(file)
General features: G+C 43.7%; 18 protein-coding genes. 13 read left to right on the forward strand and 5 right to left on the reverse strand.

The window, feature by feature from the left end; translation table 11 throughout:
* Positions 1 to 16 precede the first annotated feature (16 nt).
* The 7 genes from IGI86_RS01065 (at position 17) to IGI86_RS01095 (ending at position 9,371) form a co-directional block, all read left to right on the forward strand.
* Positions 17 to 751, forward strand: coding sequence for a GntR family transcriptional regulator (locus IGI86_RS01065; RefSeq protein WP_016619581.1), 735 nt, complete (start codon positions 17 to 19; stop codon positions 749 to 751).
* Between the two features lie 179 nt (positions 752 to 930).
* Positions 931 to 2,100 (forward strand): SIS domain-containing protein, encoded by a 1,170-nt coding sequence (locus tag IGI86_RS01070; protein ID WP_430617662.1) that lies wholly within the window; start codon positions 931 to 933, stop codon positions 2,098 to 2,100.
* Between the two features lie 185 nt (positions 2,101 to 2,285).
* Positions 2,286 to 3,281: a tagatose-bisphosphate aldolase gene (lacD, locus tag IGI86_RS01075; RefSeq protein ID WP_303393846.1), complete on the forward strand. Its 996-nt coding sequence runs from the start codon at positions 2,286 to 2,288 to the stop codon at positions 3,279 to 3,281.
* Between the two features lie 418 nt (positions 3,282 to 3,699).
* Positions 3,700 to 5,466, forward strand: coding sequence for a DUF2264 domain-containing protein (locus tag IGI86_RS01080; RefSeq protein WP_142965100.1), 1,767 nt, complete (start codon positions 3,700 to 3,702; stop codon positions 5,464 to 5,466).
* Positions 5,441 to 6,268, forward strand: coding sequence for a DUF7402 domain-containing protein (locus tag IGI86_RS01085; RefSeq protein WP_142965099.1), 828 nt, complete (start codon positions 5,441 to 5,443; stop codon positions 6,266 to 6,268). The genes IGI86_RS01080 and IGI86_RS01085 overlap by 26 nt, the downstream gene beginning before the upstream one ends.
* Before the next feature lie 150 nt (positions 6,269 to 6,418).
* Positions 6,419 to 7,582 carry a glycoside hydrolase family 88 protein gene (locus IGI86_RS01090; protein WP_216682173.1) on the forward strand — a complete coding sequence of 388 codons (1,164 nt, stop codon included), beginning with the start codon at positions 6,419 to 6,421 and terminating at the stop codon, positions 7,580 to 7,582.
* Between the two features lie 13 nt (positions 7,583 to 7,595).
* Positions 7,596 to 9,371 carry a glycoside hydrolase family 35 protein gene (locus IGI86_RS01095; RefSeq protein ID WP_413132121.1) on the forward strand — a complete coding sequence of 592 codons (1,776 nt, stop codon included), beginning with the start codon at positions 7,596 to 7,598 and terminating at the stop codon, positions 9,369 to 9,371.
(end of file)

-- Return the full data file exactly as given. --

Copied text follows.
General features: G+C 43.7%; 18 protein-coding genes. 13 read left to right on the forward strand and 5 right to left on the reverse strand.

The window, feature by feature from the left end; translation table 11 throughout:
* Positions 1 to 16 precede the first annotated feature (16 nt).
* The 7 genes from IGI86_RS01065 (at position 17) to IGI86_RS01095 (ending at position 9,371) form a co-directional block, all read left to right on the forward strand.
* Positions 17 to 751, forward strand: coding sequence for a GntR family transcriptional regulator (locus IGI86_RS01065; RefSeq protein WP_016619581.1), 735 nt, complete (start codon positions 17 to 19; stop codon positions 749 to 751).
* Between the two features lie 179 nt (positions 752 to 930).
* Positions 931 to 2,100 (forward strand): SIS domain-containing protein, encoded by a 1,170-nt coding sequence (locus tag IGI86_RS01070; protein ID WP_430617662.1) that lies wholly within the window; start codon positions 931 to 933, stop codon positions 2,098 to 2,100.
* Between the two features lie 185 nt (positions 2,101 to 2,285).
* Positions 2,286 to 3,281: a tagatose-bisphosphate aldolase gene (lacD, locus tag IGI86_RS01075; RefSeq protein ID WP_303393846.1), complete on the forward strand. Its 996-nt coding sequence runs from the start codon at positions 2,286 to 2,288 to the stop codon at positions 3,279 to 3,281.
* Between the two features lie 418 nt (positions 3,282 to 3,699).
* Positions 3,700 to 5,466, forward strand: coding sequence for a DUF2264 domain-containing protein (locus tag IGI86_RS01080; RefSeq protein WP_142965100.1), 1,767 nt, complete (start codon positions 3,700 to 3,702; stop codon positions 5,464 to 5,466).
* Positions 5,441 to 6,268, forward strand: coding sequence for a DUF7402 domain-containing protein (locus tag IGI86_RS01085; RefSeq protein WP_142965099.1), 828 nt, complete (start codon positions 5,441 to 5,443; stop codon positions 6,266 to 6,268). The genes IGI86_RS01080 and IGI86_RS01085 overlap by 26 nt, the downstream gene beginning before the upstream one ends.
* Before the next feature lie 150 nt (positions 6,269 to 6,418).
* Positions 6,419 to 7,582 carry a glycoside hydrolase family 88 protein gene (locus IGI86_RS01090; protein WP_216682173.1) on the forward strand — a complete coding sequence of 388 codons (1,164 nt, stop codon included), beginning with the start codon at positions 6,419 to 6,421 and terminating at the stop codon, positions 7,580 to 7,582.
* Between the two features lie 13 nt (positions 7,583 to 7,595).
* Positions 7,596 to 9,371 carry a glycoside hydrolase family 35 protein gene (locus IGI86_RS01095; RefSeq protein ID WP_413132121.1) on the forward strand — a complete coding sequence of 592 codons (1,776 nt, stop codon included), beginning with the start codon at positions 7,596 to 7,598 and terminating at the stop codon, positions 9,369 to 9,371.